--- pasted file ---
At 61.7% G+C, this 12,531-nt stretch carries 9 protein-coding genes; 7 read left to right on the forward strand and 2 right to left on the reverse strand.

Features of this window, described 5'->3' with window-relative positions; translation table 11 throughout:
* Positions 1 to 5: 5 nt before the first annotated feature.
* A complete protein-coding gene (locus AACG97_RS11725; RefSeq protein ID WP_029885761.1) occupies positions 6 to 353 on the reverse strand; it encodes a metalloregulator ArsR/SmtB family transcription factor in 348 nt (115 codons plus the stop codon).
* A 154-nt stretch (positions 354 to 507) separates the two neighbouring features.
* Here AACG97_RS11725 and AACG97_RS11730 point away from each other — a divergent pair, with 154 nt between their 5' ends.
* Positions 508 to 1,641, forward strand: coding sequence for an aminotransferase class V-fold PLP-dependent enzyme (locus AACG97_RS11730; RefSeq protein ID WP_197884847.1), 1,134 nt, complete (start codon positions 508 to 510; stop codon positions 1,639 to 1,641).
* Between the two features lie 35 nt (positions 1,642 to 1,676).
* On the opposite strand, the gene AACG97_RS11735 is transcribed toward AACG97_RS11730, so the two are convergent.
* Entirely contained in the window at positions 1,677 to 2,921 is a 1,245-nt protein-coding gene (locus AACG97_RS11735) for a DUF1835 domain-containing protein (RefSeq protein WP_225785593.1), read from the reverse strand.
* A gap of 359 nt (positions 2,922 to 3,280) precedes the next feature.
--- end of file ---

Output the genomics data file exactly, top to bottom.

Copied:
At 61.7% G+C, this 12,531-nt stretch carries 9 protein-coding genes; 7 read left to right on the forward strand and 2 right to left on the reverse strand.

Features of this window, described 5'->3' with window-relative positions; translation table 11 throughout:
* Positions 1 to 5: 5 nt before the first annotated feature.
* A complete protein-coding gene (locus AACG97_RS11725; RefSeq protein ID WP_029885761.1) occupies positions 6 to 353 on the reverse strand; it encodes a metalloregulator ArsR/SmtB family transcription factor in 348 nt (115 codons plus the stop codon).
* A 154-nt stretch (positions 354 to 507) separates the two neighbouring features.
* Here AACG97_RS11725 and AACG97_RS11730 point away from each other — a divergent pair, with 154 nt between their 5' ends.
* Positions 508 to 1,641, forward strand: coding sequence for an aminotransferase class V-fold PLP-dependent enzyme (locus AACG97_RS11730; RefSeq protein ID WP_197884847.1), 1,134 nt, complete (start codon positions 508 to 510; stop codon positions 1,639 to 1,641).
* Between the two features lie 35 nt (positions 1,642 to 1,676).
* On the opposite strand, the gene AACG97_RS11735 is transcribed toward AACG97_RS11730, so the two are convergent.
* Entirely contained in the window at positions 1,677 to 2,921 is a 1,245-nt protein-coding gene (locus AACG97_RS11735) for a DUF1835 domain-containing protein (RefSeq protein WP_225785593.1), read from the reverse strand.
* A gap of 359 nt (positions 2,922 to 3,280) precedes the next feature.